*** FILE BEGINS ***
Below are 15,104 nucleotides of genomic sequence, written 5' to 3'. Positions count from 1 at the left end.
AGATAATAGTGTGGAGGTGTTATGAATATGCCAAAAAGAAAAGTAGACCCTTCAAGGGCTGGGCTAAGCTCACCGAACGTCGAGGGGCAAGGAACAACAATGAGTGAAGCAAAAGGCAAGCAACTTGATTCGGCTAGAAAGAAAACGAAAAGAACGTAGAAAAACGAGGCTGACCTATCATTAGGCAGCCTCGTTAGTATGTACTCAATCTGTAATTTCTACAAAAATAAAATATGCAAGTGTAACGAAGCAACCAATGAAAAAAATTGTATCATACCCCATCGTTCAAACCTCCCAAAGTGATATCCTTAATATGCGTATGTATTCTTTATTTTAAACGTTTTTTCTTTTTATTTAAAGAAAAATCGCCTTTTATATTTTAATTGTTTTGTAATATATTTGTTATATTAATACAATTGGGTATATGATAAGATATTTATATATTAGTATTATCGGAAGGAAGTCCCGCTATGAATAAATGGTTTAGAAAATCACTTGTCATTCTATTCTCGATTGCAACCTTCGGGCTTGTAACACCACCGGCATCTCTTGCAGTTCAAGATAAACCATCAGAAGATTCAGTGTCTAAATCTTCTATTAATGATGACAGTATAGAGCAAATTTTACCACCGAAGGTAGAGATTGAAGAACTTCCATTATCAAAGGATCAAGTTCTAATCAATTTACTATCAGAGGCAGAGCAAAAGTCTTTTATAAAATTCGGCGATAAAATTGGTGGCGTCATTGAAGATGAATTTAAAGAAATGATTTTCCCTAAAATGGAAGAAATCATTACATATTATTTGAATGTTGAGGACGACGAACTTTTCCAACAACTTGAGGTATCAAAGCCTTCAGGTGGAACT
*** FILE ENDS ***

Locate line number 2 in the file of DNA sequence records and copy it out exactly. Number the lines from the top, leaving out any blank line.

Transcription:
AGATAATAGTGTGGAGGTGTTATGAATATGCCAAAAAGAAAAGTAGACCCTTCAAGGGCTGGGCTAAGCTCACCGAACGTCGAGGGGCAAGGAACAACAATGAGTGAAGCAAAAGGCAAGCAACTTGATTCGGCTAGAAAGAAAACGAAAAGAACGTAGAAAAACGAGGCTGACCTATCATTAGGCAGCCTCGTTAGTATGTACTCAATCTGTAATTTCTACAAAAATAAAATATGCAAGTGTAACGAAGCAACCAATGAAAAAAATTGTATCATACCCCATCGTTCAAACCTCCCAAAGTGATATCCTTAATATGCGTATGTATTCTTTATTTTAAACGTTTTTTCTTTTTATTTAAAGAAAAATCGCCTTTTATATTTTAATTGTTTTGTAATATATTTGTTATATTAATACAATTGGGTATATGATAAGATATTTATATATTAGTATTATCGGAAGGAAGTCCCGCTATGAATAAATGGTTTAGAAAATCACTTGTCATTCTATTCTCGATTGCAACCTTCGGGCTTGTAACACCACCGGCATCTCTTGCAGTTCAAGATAAACCATCAGAAGATTCAGTGTCTAAATCTTCTATTAATGATGACAGTATAGAGCAAATTTTACCACCGAAGGTAGAGATTGAAGAACTTCCATTATCAAAGGATCAAGTTCTAATCAATTTACTATCAGAGGCAGAGCAAAAGTCTTTTATAAAATTCGGCGATAAAATTGGTGGCGTCATTGAAGATGAATTTAAAGAAATGATTTTCCCTAAAATGGAAGAAATCATTACATATTATTTGAATGTTGAGGACGACGAACTTTTCCAACAACTTGAGGTATCAAAGCCTTCAGGTGGAACT